Kyrie Irving of the Brooklyn Nets handles the ball against...

Kyrie Irving of the Brooklyn Nets handles the ball against Phoenix Suns during the first half of the NBA game at Footprint Center on February 01, 2022 in Phoenix, Arizona.  Credit: Getty Images/Christian Petersen

Nets general manager Sean Marks on Friday stopped short of saying he thinks the unvaccinated Kyrie Irving might be able to play in home games during the playoffs. But Marks did say he’s "optimistic" that recent trends loosening COVID-19 rules could be beneficial to the Nets’ hopes of having Irving as a full-time player at some point.

Marks, speaking on a Zoom conference call to discuss Thursday’s Ben Simmons and James Harden mega-trade, said Irving’s status for the playoffs is not the top thing on his mind.

"Regarding the playoff situation, I think that’s something we cross — we cross that bridge at that point," he said. "I think the concerns for us are immediate, right? Like it’s right now. What are we doing? How we bring in these new players into our fold here and how we can get the team healthy and back together as quick as possible and trending in the right direction."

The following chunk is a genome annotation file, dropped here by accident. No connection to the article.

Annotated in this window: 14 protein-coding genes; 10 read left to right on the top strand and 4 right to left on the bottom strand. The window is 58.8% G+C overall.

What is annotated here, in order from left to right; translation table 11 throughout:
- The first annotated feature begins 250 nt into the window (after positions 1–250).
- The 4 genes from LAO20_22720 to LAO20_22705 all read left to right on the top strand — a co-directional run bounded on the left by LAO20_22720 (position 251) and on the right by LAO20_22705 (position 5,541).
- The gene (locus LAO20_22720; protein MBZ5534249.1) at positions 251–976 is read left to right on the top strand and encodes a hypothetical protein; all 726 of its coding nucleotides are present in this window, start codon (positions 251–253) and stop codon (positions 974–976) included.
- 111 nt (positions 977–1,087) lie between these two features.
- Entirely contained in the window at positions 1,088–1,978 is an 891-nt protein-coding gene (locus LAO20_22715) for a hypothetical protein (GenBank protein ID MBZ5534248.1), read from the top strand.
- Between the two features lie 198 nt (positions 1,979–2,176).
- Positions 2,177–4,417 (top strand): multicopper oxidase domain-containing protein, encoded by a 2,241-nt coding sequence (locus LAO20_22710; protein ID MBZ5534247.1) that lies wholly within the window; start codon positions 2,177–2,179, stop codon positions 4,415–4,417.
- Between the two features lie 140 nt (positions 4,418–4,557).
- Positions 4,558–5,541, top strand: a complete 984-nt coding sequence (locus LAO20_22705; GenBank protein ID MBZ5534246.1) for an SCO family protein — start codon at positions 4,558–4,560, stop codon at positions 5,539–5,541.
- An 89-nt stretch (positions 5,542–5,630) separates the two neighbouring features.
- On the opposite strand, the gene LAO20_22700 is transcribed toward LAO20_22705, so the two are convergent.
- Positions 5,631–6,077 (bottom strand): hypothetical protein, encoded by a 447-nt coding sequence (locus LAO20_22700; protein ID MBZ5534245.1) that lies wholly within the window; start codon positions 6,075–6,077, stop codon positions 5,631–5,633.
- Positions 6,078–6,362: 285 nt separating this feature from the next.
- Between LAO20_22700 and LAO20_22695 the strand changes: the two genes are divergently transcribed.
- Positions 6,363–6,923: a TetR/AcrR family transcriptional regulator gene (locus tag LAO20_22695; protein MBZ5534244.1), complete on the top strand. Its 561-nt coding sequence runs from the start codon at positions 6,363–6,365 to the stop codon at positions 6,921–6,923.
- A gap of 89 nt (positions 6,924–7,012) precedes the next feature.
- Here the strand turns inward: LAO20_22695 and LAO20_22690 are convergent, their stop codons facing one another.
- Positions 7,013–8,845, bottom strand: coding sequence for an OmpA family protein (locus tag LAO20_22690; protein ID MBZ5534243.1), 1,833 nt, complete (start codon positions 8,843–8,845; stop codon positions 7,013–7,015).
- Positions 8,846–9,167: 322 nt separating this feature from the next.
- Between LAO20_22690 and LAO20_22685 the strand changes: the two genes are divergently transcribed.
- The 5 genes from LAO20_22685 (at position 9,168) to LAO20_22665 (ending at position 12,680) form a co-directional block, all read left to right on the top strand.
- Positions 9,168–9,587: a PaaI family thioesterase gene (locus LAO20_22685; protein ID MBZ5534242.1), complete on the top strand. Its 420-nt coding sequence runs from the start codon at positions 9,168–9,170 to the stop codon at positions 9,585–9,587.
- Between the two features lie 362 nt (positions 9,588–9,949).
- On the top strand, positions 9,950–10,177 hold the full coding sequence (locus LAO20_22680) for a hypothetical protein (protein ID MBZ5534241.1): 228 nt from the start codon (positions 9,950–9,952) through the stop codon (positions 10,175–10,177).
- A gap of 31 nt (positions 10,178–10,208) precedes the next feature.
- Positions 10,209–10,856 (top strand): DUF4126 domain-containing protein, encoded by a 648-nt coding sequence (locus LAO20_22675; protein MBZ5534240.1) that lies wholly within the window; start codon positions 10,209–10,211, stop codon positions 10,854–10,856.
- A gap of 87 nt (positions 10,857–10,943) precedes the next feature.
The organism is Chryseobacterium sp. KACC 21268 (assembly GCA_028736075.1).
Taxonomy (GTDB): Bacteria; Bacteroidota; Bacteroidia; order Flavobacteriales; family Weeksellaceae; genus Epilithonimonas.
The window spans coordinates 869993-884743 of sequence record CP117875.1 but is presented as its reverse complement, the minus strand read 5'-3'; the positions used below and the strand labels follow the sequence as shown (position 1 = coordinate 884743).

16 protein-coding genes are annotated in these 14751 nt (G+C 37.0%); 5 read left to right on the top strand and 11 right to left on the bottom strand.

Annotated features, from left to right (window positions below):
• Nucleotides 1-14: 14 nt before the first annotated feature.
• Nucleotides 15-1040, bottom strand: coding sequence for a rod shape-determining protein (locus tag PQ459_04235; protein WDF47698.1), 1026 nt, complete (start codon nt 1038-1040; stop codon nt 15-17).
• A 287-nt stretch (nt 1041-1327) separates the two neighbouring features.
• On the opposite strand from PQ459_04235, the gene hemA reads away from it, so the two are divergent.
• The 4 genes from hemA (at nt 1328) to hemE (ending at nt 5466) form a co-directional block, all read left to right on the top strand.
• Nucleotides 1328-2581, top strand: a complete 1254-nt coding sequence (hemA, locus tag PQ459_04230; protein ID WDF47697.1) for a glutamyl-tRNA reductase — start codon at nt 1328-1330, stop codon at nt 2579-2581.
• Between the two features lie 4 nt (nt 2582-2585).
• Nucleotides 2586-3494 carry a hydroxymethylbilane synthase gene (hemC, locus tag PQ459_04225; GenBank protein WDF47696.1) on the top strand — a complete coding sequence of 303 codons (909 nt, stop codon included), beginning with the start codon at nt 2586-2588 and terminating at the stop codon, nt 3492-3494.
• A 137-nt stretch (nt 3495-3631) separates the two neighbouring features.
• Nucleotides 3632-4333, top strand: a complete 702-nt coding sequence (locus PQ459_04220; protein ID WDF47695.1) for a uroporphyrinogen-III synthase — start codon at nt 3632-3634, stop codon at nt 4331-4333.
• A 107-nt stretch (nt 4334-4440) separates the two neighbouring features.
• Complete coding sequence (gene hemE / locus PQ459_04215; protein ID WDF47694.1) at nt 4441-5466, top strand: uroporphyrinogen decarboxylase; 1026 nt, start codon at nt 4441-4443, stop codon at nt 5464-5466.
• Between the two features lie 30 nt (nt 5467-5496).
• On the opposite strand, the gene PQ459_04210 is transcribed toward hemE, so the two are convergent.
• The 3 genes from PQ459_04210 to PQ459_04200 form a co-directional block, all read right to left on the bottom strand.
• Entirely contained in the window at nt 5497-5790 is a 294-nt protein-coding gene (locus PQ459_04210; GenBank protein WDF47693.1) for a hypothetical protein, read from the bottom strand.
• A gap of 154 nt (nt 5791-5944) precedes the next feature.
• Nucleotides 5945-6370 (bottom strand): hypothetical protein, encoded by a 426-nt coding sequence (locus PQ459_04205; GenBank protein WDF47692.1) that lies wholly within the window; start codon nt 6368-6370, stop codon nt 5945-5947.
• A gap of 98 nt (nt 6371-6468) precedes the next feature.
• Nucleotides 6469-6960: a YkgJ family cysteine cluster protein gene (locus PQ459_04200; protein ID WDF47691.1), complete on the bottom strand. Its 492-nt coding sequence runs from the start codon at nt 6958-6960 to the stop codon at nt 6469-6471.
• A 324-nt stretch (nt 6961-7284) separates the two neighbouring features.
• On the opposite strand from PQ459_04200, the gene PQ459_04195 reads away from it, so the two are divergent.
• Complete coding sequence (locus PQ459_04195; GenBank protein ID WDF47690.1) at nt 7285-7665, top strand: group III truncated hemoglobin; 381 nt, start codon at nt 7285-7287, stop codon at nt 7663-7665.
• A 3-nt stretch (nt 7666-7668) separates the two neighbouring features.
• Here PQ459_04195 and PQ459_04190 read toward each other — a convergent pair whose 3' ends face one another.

The Nets enter Saturday’s game in Miami having lost 10 in a row. Irving can play against the Heat, but not in the team’s final three games before the All-Star break under New York City’s current COVID rules.

"The decision on the mandate, that’s obviously far above my pay grade and not something that I’m overly concerned about now," Marks said. "I think we’re always going to be optimistic. I just look around the world and I see things are changing, whether it’s the mask mandates, New York, New Jersey, Connecticut, and then you’ve got entire countries who are changing their outlook on Omicron and COVID and so forth. So again, far bigger discussion.

"My hope would be that by the time we roll around to the playoffs, if not sooner. The world looks like a different place and the more people that are vaccinated and so forth, and we’re moving on. Economies have to keep moving, let alone NBA franchises."

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